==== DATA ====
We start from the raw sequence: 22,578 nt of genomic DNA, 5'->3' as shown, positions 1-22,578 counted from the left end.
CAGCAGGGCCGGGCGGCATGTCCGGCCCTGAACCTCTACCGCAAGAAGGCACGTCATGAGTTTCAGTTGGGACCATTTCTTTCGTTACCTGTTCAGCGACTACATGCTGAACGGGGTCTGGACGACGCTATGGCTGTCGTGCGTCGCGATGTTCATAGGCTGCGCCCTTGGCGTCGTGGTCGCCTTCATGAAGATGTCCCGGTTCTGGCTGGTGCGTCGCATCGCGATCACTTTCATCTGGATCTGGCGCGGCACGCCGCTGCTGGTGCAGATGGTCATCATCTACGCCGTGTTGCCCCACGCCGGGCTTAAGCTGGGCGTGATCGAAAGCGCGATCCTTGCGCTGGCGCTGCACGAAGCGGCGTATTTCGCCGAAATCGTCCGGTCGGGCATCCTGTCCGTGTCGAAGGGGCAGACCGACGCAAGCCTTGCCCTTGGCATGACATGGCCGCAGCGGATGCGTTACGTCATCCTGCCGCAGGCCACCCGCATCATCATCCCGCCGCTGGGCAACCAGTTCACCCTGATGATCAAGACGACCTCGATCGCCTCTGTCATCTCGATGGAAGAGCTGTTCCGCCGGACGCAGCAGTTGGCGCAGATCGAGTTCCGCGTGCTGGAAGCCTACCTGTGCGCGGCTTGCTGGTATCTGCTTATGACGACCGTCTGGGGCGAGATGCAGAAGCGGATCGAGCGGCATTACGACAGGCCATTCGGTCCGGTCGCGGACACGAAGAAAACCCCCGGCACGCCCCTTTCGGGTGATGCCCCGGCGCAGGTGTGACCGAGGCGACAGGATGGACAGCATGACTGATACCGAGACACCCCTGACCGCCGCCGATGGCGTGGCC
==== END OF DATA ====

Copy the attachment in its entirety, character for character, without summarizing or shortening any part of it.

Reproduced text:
We start from the raw sequence: 22,578 nt of genomic DNA, 5'->3' as shown, positions 1-22,578 counted from the left end.
CAGCAGGGCCGGGCGGCATGTCCGGCCCTGAACCTCTACCGCAAGAAGGCACGTCATGAGTTTCAGTTGGGACCATTTCTTTCGTTACCTGTTCAGCGACTACATGCTGAACGGGGTCTGGACGACGCTATGGCTGTCGTGCGTCGCGATGTTCATAGGCTGCGCCCTTGGCGTCGTGGTCGCCTTCATGAAGATGTCCCGGTTCTGGCTGGTGCGTCGCATCGCGATCACTTTCATCTGGATCTGGCGCGGCACGCCGCTGCTGGTGCAGATGGTCATCATCTACGCCGTGTTGCCCCACGCCGGGCTTAAGCTGGGCGTGATCGAAAGCGCGATCCTTGCGCTGGCGCTGCACGAAGCGGCGTATTTCGCCGAAATCGTCCGGTCGGGCATCCTGTCCGTGTCGAAGGGGCAGACCGACGCAAGCCTTGCCCTTGGCATGACATGGCCGCAGCGGATGCGTTACGTCATCCTGCCGCAGGCCACCCGCATCATCATCCCGCCGCTGGGCAACCAGTTCACCCTGATGATCAAGACGACCTCGATCGCCTCTGTCATCTCGATGGAAGAGCTGTTCCGCCGGACGCAGCAGTTGGCGCAGATCGAGTTCCGCGTGCTGGAAGCCTACCTGTGCGCGGCTTGCTGGTATCTGCTTATGACGACCGTCTGGGGCGAGATGCAGAAGCGGATCGAGCGGCATTACGACAGGCCATTCGGTCCGGTCGCGGACACGAAGAAAACCCCCGGCACGCCCCTTTCGGGTGATGCCCCGGCGCAGGTGTGACCGAGGCGACAGGATGGACAGCATGACTGATACCGAGACACCCCTGACCGCCGCCGATGGCGTGGCC